anthropomorphitic narratives in the Book of Genesis, and several of the legal injunctions of the Old Testament). Comp. Philo's method, Gfrörer, u. s.; Davidson, p. 63. But Origen found stumbling-blocks not only in the Old, but also in the New Testament. Thus he declared that the narrative of the temptation of our Saviour was not simple history, because he could not solve the difficulties which it presents to the historical interpreter. [The Gospels also abound in expressions of this kind; as when the devil is said to have taken Jesus to a high mountain. For who could believe, if he read such things with the least degree of attention, that the kingdoms of the Persians, Scythians, Indians, and Parthians, were seen with the bodily eye, and with as great honour as kings are looked upon? Davidson, l.c. p. 99.] He also thought that some precepts, as Luke x. 4, Matt. v. 39, 1 Cor. vii. 18, could be taken in their literal sense only by the simple (akepalois). He does not indeed deny the reality of most of (ἀκεραίοις). the miracles, but he prizes much more highly the allegory which they include (comp. § 29, note 10); see, besides, the De Princip. lib. iv. § 1-27, where he gives the most complete exhibition of his theory, his exegetical works, and the abovementioned treatises, with the passages there cited. Both tendencies above spoken of, that of interpreting into, and that of explaining away, are certainly exhibited in the writings of Origen. Therefore the remark of Lücke (Hermeneutik, s. 39), "that a rationalistic tendency, of which Origen himself was not conscious," may account in part for his being addicted to allegorical interpretation, can be easily reconciled with the apparently contrary supposition that the cause of it was mysticism, based on the pregnant sense of Scripture. "The letter kills, but the spirit quickens; this is the principle of Origen. But who does not see that the spirit can become too powerful, kill the letter, and take its place?" Edgar Quinet on Strauss (Revue des deux Mondes, 1838).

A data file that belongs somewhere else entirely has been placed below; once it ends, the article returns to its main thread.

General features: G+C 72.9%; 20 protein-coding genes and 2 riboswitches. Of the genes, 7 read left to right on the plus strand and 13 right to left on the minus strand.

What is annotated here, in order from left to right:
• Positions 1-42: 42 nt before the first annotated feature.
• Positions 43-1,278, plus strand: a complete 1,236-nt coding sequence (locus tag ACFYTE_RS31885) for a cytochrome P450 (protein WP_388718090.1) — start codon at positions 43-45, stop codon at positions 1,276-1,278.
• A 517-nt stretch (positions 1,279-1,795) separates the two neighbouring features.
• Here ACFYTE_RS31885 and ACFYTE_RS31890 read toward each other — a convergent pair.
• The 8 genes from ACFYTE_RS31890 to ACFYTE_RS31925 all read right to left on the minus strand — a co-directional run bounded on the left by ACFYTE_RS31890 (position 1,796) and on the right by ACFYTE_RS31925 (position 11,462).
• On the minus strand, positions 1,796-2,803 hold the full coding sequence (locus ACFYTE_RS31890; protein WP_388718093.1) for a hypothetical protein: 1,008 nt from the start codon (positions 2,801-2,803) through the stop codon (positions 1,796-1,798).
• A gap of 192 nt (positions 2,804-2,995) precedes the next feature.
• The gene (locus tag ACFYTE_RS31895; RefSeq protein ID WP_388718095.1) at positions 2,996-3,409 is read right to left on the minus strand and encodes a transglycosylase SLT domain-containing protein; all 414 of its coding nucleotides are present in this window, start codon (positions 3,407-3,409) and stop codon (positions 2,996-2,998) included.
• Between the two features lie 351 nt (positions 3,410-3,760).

(5) Irenæus also proceeded on the assumption that the Scriptures throughout were pregnant with meaning, Adv. Hær. iv. 18: Nihil enim otiosum, nec sine signo, neque sine argumento apud eum, and made use of typical interpretation. Nevertheless, he saw the dangers of allegorizing, and condemned it in the Gnostics, Adv. Hær. i. 3. 6. We are as

little able to understand the abundance of nature as the superabundance of Scripture, ibid. ii. 28 (Gr. 47): Nos autem secundum quod minores sumus et novissimi a verbo Dei et Spiritu ejus, secundum hoc et scientia mysteriorum ejus. indigemus. Et non est mirum, si in spiritualibus et cœlestibus et in his quæ habent revelari, hoc patimur nos: quandoquidem etiam eorum quæ ante pedes sunt (dico autem quæ sunt in hac creatura, quæ et contrectantur a nobis et videntur et sunt nobiscum) multa fugerunt nostram scientiam, et Deo hæc ipsa committimus. Oportet enim eum præ omnibus præcellere. . . . Ei dè èπì tôv tŷs ktíoews ěvia pèv ἀνάκειται τῷ θεῷ, ἔνια δὲ καὶ εἰς γνῶσιν ἐλήλυθε τὴν ἡμετέραν, τί χαλεπὸν, εἰ καὶ τῶν ἐν ταῖς γραφαῖς ζητουμένων, ὅλων τῶν γραφῶν πνευματικῶν οὐσῶν, ἔνια μὲν ἐπιλύομεν κατὰ χάριν θεοῦ, ἔνια δὲ ἀνακείσεται τῷ θεῷ, καὶ οὐ μόνον ἐν τῷ αἰῶνι ἐν τῷ νυνὶ, ἀλλὰ καὶ ἐν τῷ μέλλοντι ; ἵνα ἀεὶ μὲν ὁ θεὸς διδάσκῃ, ἄνθρωπος δὲ διὰ παντὸς μανθάνῃ παρὰ θεοῦ.

$ 34.


Pelt, über Tradition, in the Theolog. Mitarbeiten, Kiel 1813; K. R. Köstlin, Zur Gesch. des Urchristenthums, in Zeller's Jahrb. 1850, 1 ff. Jacobi, ubi supra, s. 90 ff. Comp. § 30.

Notwithstanding the high esteem in which Scripture was held, the authority of tradition was not put in the background. On the contrary, in the controversies with heretics, Scripture was thought to be insufficient to combat them, because it maintains its true position, and can be correctly interpreted (ie. according to the spirit of the Church) only in close connection with the tradition of the Church (1). Different opinions obtained concerning the nature of tradition. The view taken by Irenæus and Tertullian was of a positive, realistic kind; according to them, the truth was dependent upon an external, historical, and geographical connection with. the mother Churches (2). The Alexandrian school entertained a more ideal view; they saw in the more free and